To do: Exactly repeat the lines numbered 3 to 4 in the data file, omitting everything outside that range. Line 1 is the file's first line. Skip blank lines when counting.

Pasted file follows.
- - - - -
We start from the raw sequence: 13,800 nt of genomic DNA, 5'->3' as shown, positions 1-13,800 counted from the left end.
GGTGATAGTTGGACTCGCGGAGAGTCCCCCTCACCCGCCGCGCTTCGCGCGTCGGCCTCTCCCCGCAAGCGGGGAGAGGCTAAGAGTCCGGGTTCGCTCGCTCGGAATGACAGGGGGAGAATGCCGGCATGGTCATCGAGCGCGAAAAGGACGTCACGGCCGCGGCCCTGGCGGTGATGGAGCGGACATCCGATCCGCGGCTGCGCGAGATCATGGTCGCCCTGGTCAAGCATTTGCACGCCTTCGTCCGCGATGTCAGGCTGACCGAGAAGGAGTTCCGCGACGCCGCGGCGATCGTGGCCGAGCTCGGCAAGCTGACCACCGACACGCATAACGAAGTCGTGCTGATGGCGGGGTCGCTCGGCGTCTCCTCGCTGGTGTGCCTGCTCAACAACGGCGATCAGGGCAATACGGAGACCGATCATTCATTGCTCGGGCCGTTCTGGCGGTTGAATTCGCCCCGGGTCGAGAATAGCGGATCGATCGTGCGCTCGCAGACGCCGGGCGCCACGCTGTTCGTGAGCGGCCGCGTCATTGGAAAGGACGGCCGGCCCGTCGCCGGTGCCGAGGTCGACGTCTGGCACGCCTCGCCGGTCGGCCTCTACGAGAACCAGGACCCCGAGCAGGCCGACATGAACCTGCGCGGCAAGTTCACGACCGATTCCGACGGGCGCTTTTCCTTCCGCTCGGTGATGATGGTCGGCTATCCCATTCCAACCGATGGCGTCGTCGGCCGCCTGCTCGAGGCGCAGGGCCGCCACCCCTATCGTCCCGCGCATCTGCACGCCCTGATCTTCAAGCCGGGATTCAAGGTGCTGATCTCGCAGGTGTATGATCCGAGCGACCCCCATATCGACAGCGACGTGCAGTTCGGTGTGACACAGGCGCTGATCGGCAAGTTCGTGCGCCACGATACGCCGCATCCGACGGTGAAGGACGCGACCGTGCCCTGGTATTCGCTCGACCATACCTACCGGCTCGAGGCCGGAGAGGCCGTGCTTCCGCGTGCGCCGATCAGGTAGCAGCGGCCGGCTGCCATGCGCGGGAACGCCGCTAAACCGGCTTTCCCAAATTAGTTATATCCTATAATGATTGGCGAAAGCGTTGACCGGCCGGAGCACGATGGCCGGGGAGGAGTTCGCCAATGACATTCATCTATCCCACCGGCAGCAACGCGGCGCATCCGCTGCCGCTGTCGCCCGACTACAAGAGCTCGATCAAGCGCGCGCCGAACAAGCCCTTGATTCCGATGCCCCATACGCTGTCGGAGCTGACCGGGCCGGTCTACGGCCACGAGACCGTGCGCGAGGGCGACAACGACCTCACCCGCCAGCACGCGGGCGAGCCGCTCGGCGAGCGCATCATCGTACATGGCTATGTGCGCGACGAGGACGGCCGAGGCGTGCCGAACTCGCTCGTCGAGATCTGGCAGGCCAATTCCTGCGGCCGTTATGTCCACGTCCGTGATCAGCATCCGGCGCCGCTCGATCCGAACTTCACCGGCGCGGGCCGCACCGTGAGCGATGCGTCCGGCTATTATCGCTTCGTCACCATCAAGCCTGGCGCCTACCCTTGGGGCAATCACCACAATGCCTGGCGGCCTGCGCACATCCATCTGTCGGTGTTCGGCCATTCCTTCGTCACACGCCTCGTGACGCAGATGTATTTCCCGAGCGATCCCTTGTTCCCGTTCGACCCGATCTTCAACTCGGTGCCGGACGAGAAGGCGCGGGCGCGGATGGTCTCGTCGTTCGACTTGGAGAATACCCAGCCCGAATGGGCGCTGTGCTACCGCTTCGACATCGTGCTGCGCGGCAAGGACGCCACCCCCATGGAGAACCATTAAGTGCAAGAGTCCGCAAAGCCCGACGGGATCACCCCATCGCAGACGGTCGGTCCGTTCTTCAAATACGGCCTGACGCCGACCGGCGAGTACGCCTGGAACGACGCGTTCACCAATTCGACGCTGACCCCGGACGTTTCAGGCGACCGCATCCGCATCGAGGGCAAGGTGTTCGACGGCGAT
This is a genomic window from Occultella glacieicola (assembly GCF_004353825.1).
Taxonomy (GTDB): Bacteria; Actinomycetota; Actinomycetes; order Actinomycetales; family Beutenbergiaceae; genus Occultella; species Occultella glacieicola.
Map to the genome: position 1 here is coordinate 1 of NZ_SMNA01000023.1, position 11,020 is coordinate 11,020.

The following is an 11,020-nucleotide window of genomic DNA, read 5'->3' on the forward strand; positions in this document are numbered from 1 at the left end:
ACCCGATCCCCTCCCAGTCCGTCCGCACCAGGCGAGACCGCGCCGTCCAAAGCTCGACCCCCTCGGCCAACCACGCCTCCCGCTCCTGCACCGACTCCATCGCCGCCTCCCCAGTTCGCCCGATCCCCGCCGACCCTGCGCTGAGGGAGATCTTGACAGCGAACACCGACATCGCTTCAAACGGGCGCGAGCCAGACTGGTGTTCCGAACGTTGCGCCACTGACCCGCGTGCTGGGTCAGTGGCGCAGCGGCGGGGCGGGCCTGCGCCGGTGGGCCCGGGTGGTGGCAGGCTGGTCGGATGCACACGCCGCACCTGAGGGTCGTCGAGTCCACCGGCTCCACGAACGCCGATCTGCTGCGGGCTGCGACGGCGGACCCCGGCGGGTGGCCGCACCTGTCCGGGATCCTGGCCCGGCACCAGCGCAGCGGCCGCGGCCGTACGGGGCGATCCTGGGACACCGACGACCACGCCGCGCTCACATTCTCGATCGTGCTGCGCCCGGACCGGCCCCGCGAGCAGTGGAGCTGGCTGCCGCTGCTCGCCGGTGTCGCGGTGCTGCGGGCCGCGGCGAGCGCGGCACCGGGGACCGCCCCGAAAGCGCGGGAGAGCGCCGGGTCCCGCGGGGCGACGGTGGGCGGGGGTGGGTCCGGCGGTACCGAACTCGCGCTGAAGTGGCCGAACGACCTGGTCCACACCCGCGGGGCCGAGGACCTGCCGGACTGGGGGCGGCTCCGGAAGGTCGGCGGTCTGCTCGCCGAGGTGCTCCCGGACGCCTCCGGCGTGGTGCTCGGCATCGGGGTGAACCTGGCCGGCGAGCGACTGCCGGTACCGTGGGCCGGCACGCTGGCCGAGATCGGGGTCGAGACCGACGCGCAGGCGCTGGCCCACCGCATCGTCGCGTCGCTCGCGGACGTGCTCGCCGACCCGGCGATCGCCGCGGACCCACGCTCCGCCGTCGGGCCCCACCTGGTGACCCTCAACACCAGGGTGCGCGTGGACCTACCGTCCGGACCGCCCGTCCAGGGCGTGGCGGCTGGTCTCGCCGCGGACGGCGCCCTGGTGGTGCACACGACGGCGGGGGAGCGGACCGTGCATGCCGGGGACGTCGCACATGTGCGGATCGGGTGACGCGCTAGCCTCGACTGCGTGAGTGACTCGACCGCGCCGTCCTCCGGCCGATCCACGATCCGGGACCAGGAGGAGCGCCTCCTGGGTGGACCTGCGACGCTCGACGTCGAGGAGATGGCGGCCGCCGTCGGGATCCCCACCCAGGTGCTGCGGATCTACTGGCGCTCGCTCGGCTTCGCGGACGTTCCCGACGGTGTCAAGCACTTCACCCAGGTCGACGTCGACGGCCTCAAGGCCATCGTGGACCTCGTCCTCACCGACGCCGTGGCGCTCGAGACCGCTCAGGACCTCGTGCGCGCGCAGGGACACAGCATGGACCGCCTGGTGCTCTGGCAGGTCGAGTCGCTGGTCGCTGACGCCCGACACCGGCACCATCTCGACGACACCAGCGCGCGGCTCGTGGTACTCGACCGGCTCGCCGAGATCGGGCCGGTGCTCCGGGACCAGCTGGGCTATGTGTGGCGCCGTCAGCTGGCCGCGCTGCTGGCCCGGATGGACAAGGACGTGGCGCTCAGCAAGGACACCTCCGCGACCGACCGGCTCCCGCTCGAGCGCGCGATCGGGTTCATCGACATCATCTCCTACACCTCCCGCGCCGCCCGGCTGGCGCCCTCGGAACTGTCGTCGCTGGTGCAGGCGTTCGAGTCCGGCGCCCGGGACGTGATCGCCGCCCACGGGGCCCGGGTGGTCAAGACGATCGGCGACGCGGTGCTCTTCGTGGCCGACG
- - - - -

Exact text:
This is a genomic window from Occultella glacieicola (assembly GCF_004353825.1).
Taxonomy (GTDB): Bacteria; Actinomycetota; Actinomycetes; order Actinomycetales; family Beutenbergiaceae; genus Occultella; species Occultella glacieicola.